Content Marketing for Sports Organizations – Embracing a New Era of Options

February 3, 2017 12:00 pm Published by Leave your thoughts

In my latest white paper (download here) I’ve attempted to paint a high level and exhaustive picture of the content marketing landscape for sports organizations in 2017 (a nearly impossible task in such a rapidly changing space). I’ve provided historic information to provide context, some new primary data from friends at Canadian sports organizations, and some suggestions for how sports organizations can navigate this new world.


In many ways, this white paper is long overdue. One could even say that the topic is old news.


Streaming sports content over the internet is not a new concept… it’s been happening for nearly 20 years. It was in March of 2003 when Major League Baseball first offered a full season streaming package to its fans for $79.99 (USD). Now, 14 years later, a spun-off company from MLB, BAMTech, is changing how fans of all different sports watch games.


Social media is not a new arena either. Facebook has been popular for over 11 years, and Twitter and Instagram have been providing a popular channel for sports marketers to share images and video content for nearly a decade.


What has changed in recent years is the abundance of platform options that are available to distribute sports content directly to the consumer (inclusive of live video), and the undeniable proof that younger consumers are now opting for digital platforms over cable subscriptions.


Sports Content Marketing Distribution


An array of content distribution platforms are now available to sports organizations. Additionally, organizations can now very easily create their own platforms for content distribution.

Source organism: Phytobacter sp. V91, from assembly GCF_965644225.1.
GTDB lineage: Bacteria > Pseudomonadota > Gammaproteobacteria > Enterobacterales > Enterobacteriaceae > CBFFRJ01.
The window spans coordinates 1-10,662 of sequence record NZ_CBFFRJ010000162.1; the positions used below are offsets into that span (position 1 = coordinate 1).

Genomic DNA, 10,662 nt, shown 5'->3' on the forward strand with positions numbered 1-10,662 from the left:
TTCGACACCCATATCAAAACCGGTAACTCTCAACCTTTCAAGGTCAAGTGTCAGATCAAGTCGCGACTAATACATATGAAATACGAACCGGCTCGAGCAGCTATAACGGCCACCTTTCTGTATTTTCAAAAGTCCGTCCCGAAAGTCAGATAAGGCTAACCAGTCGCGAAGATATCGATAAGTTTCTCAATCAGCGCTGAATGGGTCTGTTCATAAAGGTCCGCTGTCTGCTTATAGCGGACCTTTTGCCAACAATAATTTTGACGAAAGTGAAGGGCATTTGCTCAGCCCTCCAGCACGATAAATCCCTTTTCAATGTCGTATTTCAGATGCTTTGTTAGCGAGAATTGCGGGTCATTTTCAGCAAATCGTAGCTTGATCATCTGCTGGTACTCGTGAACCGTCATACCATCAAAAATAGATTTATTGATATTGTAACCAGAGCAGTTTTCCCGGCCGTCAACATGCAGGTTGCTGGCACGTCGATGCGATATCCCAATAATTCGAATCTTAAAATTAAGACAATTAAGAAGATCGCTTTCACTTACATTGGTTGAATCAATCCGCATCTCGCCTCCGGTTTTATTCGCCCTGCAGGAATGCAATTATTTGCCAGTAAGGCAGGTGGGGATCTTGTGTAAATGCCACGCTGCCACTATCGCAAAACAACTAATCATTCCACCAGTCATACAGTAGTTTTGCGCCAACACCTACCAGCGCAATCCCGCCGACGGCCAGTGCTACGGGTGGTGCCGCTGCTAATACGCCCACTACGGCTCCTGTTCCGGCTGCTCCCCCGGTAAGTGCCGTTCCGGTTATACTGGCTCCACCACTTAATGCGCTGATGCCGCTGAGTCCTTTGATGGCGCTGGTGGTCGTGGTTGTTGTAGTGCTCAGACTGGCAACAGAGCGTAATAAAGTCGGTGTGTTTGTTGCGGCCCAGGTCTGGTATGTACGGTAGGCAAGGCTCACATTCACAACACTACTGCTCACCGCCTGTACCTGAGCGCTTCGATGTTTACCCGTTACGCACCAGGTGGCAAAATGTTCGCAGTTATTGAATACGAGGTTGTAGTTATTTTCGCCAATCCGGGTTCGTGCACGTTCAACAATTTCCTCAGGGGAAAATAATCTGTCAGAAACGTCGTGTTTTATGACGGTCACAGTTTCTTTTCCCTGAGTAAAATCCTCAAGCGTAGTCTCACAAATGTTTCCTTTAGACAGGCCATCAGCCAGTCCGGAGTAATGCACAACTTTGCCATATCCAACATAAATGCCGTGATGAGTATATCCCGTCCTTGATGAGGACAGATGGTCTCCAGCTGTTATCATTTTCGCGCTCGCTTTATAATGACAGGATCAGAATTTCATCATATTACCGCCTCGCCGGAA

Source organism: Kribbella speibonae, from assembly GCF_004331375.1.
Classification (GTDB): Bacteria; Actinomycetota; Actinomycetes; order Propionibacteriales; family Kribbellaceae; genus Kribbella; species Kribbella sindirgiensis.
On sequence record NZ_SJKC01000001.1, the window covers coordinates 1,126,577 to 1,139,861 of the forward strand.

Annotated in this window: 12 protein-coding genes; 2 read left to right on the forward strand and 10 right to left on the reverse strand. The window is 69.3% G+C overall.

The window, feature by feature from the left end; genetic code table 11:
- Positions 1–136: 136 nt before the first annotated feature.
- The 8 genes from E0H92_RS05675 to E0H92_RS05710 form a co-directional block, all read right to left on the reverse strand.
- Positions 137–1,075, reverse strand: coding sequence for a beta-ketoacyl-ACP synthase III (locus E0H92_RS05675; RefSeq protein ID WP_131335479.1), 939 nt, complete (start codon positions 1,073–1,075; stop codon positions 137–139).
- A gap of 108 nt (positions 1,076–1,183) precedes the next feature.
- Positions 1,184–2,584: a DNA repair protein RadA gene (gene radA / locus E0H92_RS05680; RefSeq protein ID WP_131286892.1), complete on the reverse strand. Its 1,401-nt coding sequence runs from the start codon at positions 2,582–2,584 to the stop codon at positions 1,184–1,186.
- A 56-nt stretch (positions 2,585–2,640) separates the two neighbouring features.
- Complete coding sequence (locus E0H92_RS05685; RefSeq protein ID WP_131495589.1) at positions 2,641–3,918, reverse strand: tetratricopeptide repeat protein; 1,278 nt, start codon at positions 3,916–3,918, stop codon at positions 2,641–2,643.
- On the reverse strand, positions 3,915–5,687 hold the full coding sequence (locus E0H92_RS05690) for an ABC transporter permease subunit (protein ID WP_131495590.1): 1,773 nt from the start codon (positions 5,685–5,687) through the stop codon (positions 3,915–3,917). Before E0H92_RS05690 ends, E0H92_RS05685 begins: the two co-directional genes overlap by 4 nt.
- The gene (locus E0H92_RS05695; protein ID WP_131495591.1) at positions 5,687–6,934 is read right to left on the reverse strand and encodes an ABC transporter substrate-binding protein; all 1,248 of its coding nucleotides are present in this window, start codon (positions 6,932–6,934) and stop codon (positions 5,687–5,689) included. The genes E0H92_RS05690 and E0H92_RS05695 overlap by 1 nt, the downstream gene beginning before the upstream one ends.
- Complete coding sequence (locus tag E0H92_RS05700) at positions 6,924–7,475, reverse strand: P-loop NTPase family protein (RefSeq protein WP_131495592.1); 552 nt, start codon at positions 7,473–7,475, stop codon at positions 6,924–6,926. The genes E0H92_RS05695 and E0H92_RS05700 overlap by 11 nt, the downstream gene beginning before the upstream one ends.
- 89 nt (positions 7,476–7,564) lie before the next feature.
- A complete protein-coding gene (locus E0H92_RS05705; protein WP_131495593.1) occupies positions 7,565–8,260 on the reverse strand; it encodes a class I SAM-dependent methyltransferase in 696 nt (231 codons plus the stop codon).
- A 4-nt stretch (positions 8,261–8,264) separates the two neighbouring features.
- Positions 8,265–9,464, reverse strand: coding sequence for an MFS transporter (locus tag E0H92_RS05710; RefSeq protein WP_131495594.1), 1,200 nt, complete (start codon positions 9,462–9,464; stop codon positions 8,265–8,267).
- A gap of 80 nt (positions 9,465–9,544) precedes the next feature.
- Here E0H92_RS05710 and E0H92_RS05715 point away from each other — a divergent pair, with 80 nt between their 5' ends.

Facebook Live was launched only last April, but has already been leveraged by sports organizations to drive engagement for millions of fans. Instagram Live was only launched in November, but was immediately embraced by sports organizations and personalities.


In October, the CRTC reported that Canadians now spend more money on internet services than television subscriptions (for the first time in history). As a result of this consumer trend, Canadian cable companies have been losing over 50,000 subscribers per quarter.


In just the last couple of years, the pace of change on this front has been so rapid that even the largest sports content marketing company in the world has had to change their strategy:

  • John Skipper, ESPN President in February 2016: “For the foreseeable future the predominance of content that people consume on television or video will be in a pay TV bundle. We have authenticated TV. All our content is available on any device. The idea of going direct to consumer with that content is not the best way to drive value right now.”
  • Bob Iger, Disney CEO (ESPN’s parent company) in February 2017: “I can tell you that it is our full intent to go out there aggressively with digital offerings direct to the consumer, for ESPN and other Disney-branded properties.”


Sports marketers from all industry sectors can no longer afford to ground their content marketing strategies in assumptions derived from previous realities. My hope is that people who work in sports marketing can read my most recent white paper and find something in it that will trigger a new way of approaching content marketing for their organization.


While there is no one-size-fits-all solution in terms of content production or content distribution practices, I would say that there is an over-arching requirement for sports organizations in this new era to at least be informed, open-minded, and flexible. I hope that this publication will help your team get there.

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This post was written by Mitch Thompson, Former Consultant

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